Auto Finance’s Chief Regulator, Richard Cordray, to Step Down

November 15, 2017

Richard Cordray is stepping down as director of the Consumer Financial Protection Bureau at the end of November, he announced in a letter to employees Wednesday morning.

He served as the inaugural director for the regulatory agency, which was formed in the wake of the financial crisis. He reiterated the work the CFPB has done so far to recover $12 billion in relief for nearly 30 million consumers — including fines to auto lenders.

“I have tried to reinforce this year that the [CFPB] is far more than its director,” Cordray wrote to his employees. “I am confident that you will continue to move forward, nurture this institution we have built together, and maintain its essential value to the American public. And I trust that new leadership will see that value also and work to preserve it — perhaps in different ways than before, but desiring, as I have done, to serve in ways that benefit and strengthen our economy and our country.”

Most recently, Congress struck down the CFPB’s rule that would have banned the use of forced arbitration in loan contracts. The bureau also passed a rule earlier this year limiting the use of short-term title and payday auto lending.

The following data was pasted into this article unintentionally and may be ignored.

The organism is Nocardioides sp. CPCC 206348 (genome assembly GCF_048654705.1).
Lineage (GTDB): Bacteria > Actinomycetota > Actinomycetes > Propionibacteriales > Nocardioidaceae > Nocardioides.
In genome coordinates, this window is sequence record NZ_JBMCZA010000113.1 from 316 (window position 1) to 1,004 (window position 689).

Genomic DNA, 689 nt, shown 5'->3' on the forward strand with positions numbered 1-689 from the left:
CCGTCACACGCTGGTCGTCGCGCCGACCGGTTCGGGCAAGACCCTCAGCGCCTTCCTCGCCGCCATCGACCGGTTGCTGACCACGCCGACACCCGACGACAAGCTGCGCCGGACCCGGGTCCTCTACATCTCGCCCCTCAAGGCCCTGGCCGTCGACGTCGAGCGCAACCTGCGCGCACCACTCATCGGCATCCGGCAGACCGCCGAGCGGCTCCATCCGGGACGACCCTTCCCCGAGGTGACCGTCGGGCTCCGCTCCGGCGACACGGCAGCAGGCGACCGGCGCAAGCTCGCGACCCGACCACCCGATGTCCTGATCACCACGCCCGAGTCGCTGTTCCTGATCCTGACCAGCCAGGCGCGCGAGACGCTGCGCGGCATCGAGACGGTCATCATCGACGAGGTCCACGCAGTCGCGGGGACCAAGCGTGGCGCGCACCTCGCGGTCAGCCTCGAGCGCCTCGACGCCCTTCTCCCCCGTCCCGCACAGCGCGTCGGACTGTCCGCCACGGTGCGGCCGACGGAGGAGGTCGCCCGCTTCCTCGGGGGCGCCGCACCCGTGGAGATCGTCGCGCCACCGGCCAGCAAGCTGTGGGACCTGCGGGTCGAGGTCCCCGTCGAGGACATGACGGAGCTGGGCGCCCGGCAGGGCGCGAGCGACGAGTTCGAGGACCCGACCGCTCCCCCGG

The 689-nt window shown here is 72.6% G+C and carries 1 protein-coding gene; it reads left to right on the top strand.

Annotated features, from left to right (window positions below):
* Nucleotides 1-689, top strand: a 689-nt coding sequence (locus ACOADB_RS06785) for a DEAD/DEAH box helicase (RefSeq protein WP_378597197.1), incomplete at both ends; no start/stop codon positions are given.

The most high-profile case Cordray led was a $185 million fine of Wells Fargo & Co. for the bank’s fake checking accounts scandal in 2016. Earlier this year, Wells Fargo Dealer Services admitted to falsely charging consumers for insurance they did not need, and Cordray has said the bureau is investigating those actions.

More broadly, his leadership at the CFPB has changed the way the industry approaches compliance in the space. While other regulators such as the Office of the Comptroller of the Currency and the Department of Justice may have fined more players in the auto finance space than the CFPB, the bureau did more to change the rules and expectations after the financial crisis.  

For example, the bureau has examination authority, lenders are expected to upkeep comprehensive compliance management systems, and the CFPB publicly publishes a database of consumer complaints and notifies the financial institutions responsible.

“I thoroughly appreciate Director Cordray’s willingness to serve as the first director of the CFPB,” Richard Hunt, president and chief executive of the Consumer Bankers Association, said in a statement. “While we might not have always seen eye-to-eye, he was accessible and we enjoyed a mostly cordial relationship.”

Hunt, like many industry advocacy groups, are calling on Congress to use this opportunity to eliminate Cordray’s position and turn it into a bi-partisan, Senate-confirmed commission.

Cordray, a former Ohio attorney general, has been widely speculated to run for governor of his home state in 2018, however, he made no mention of it in remarks this week.